“ THREE TALL WOMEN ” at the San Diego Repertory Theatre & “ FREEDOMLAND ” at the South Coast Repertory Theatre
KPBS AIRDATE: November 5, 1997
Some plays deal with life and death matters: Coming to terms with your family, yourself and your mortality. Finding your place in the universe. But even deadly serious material can be laced with laughter, as shown by a seasoned master and a relative newcomer: Edward Albee and Amy Freed. Both have a lot on their minds.
In “Three Tall Women,” Albee shows why he is among our foremost playwrights, one who has helped change the shape of American drama, with his dazzling words and crystalline artistic vision. The play garnered every major theatrical award, and earned the playwright his third Pulitzer Prize. With good reason. It is a masterwork, shrewdly conceived and constructed, deep and dark and intense, but also funny, surprising, playful and disturbing, brimming with Albee’s signature blend of bitterness and poignance.
“Three Tall Women” is a small-cast play about very Big Themes. About surviving and dying, isolation and identity, loss and loyalty, fidelity and forgiveness, sexuality, reconciliation and the price of a life lived unflinchingly on its own terms.
In the first act, the three characters — A, B and C — appear as a rich old cantankerous widow, her pragmatic caregiver and a callow young lawyer’s representative. But in the second act, they brilliantly evolve into three stages in the life of one difficult woman, at age 92, 52 and 26. The play is highly autobiographical, shining a glaring spotlight on Albee’s crusty, arrogant, paranoid, sometimes monstrous adoptive mother.
The feisty trinity coexist in brutal self-confrontation, accosting each other in accusatory dialogue and sharing revelatory internal monologues. As they watch the dying A, the younger B and C are appalled by what’s to come, from a debilitating stroke to the return of a (silent and) estranged son, whose homosexuality and searing intuition his mother always refused to accept. Albee himself described the piece as a personal “exorcism.” If it is purgative for the playwright, it is provocative, if not cathartic, for the audience. Makes you think about your parents’ lives and your own; how you yourself react to the challenges of life and the inevitability of death.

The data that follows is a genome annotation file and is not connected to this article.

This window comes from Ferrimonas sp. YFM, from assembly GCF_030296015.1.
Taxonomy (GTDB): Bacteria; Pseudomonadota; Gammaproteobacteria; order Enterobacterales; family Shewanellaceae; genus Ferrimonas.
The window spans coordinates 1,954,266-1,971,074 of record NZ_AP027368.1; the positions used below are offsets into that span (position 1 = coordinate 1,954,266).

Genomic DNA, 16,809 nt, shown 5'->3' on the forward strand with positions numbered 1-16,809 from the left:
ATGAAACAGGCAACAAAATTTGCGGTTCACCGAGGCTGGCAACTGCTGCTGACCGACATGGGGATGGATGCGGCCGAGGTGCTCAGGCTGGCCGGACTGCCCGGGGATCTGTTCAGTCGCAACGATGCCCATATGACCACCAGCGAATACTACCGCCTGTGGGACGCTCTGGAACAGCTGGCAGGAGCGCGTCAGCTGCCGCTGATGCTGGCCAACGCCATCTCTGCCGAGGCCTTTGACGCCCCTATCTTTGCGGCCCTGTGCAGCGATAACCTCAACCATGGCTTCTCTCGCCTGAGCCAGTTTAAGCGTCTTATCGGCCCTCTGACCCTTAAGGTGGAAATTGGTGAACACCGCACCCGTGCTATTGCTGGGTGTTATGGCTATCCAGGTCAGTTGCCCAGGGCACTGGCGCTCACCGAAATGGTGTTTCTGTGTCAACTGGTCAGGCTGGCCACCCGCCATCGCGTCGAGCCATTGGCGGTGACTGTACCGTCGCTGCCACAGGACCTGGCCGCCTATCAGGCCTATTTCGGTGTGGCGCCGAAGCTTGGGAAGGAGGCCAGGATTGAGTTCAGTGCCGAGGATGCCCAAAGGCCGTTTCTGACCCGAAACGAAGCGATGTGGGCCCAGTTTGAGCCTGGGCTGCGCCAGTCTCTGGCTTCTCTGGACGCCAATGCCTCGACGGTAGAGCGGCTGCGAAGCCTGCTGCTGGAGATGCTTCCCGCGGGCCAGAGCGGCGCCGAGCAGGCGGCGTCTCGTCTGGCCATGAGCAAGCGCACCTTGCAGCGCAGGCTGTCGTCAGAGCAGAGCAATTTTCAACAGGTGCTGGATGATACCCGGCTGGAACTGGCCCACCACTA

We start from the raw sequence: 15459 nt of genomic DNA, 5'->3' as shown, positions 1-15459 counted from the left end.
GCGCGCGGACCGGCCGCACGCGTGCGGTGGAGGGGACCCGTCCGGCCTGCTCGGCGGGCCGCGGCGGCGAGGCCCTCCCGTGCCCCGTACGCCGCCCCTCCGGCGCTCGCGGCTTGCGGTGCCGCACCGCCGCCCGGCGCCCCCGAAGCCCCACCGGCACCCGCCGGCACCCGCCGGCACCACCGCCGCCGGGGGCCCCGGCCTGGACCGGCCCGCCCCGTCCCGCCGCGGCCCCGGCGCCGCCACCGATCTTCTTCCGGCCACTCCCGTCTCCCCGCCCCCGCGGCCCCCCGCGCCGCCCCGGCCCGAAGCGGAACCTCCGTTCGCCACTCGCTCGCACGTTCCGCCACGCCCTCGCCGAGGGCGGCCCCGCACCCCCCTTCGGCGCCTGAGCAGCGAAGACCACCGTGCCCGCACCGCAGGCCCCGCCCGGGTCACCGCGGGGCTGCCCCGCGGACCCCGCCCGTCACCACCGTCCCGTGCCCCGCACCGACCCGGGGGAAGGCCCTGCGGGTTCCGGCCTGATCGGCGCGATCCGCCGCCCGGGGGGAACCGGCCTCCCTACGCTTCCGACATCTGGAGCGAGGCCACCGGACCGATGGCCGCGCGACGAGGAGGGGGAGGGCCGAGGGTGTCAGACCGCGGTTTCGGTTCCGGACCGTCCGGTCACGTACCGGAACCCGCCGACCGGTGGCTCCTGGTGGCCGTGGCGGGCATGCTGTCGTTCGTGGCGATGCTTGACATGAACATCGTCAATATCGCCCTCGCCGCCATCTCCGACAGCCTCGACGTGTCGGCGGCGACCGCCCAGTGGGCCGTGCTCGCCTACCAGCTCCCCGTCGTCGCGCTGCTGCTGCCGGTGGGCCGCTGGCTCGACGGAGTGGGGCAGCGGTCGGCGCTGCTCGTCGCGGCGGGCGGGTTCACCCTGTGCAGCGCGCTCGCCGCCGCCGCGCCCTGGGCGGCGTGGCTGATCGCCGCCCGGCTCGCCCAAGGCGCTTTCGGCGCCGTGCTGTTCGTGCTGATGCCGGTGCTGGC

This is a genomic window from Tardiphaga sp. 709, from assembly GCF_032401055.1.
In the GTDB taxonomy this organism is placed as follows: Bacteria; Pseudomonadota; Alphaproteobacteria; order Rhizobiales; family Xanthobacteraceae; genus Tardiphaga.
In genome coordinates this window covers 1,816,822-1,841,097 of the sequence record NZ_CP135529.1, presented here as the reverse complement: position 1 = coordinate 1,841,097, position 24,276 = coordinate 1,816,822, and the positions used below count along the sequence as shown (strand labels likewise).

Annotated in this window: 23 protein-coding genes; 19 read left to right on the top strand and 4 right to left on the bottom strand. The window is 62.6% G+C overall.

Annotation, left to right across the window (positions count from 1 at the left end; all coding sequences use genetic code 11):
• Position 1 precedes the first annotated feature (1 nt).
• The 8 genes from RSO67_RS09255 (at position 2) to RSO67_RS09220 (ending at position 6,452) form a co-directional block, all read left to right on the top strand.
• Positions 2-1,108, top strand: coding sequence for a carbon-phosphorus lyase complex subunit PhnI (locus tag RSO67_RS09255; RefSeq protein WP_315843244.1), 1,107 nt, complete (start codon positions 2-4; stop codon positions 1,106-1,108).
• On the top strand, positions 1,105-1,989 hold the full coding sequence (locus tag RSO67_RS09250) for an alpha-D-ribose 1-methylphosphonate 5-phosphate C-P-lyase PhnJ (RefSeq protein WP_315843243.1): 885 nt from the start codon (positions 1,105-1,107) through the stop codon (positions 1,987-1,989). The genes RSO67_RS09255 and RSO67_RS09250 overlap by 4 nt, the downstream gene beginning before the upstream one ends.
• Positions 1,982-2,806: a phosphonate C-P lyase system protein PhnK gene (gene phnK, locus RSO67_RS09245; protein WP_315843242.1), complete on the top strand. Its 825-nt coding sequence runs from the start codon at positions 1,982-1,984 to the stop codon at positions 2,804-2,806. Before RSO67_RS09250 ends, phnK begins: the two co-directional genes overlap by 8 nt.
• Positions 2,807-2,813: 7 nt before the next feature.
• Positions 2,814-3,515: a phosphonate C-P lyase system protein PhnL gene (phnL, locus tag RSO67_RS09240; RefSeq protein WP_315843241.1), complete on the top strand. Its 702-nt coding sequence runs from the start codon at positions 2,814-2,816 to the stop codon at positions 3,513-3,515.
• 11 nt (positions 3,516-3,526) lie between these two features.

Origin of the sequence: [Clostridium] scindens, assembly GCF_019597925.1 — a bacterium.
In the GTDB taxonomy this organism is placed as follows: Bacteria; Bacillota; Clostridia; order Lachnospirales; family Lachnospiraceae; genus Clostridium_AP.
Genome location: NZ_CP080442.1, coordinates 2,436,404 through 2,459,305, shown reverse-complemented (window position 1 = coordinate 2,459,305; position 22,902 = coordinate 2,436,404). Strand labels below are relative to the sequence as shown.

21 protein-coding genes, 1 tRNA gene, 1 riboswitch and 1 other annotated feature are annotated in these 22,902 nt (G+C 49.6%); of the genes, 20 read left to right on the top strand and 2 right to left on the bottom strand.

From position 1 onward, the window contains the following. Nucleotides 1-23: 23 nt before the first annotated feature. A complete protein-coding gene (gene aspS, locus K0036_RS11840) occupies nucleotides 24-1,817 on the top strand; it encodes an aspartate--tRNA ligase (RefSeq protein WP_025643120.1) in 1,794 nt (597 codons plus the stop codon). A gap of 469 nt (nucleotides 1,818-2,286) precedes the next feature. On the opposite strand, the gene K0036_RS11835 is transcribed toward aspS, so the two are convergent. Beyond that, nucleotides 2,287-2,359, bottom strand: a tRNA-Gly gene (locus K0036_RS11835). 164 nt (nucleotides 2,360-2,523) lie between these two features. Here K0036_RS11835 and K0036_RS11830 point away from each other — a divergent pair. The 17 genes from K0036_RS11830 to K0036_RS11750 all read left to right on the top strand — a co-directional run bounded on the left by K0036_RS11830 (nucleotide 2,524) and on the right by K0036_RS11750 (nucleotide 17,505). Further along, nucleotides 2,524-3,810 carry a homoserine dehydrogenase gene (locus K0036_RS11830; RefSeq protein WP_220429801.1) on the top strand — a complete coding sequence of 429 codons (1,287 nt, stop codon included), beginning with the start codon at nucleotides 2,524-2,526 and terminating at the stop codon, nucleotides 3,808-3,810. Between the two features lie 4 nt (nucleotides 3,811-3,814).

The production is deeply moving and almost totally satisfying, though the second act does get a bit preachy. Glyn O’Malley has worked with Albee for almost two decades, and he directed the 1991 Vienna world premiere of “Three Tall Women.” At the San Diego Repertory Theatre, he’s cast magnificent veterans of the roles: Lois Markle as an amusingly, frighteningly, thoughtfully ruthless A, and Linda Williams Janke as a no-nonsense B, occasionally amorous or angry, the mid-life peace-maker who claims to have a “360 degree view” of her life.
The only misstep in this production was casting swimsuit model Kathy Ireland as C. She moves awkwardly, and has only one set of gestures, facial expressions and vocal intonations that she uses repeatedly to dull effect. To put someone this inexperienced and talentless in a play of this magnitude is a travesty.
But one error in casting cannot cast a pall over this exceptional, important and intelligent play, which demands to be seen, contemplated, discussed and remembered.
The alienation and search for identity, family dysfunction and confrontation are also memorable in Amy Freed’s “Freedomland,” currently enjoying a delicious world premiere at South Coast Repertory Theatre in Costa Mesa. Well worth the drive, this black comedy focuses on a self-serving, free-thinking, truth-seeking patriarch and his three disaffected children: a painter of clowns, a bomber of churches, a sickly writer of an unfinished feminist doctoral dissertation. Throw in a pregnant girlfriend, an oversexed wife and a bumbling reporter, and you’ve got yourself one helluvan evening of theater. The play is funnier than Albee’s, but no less incisive in its unblinking examination of living and dying.
I’m Pat Launer, KPBS radio.
©1997 Patté Productions Inc.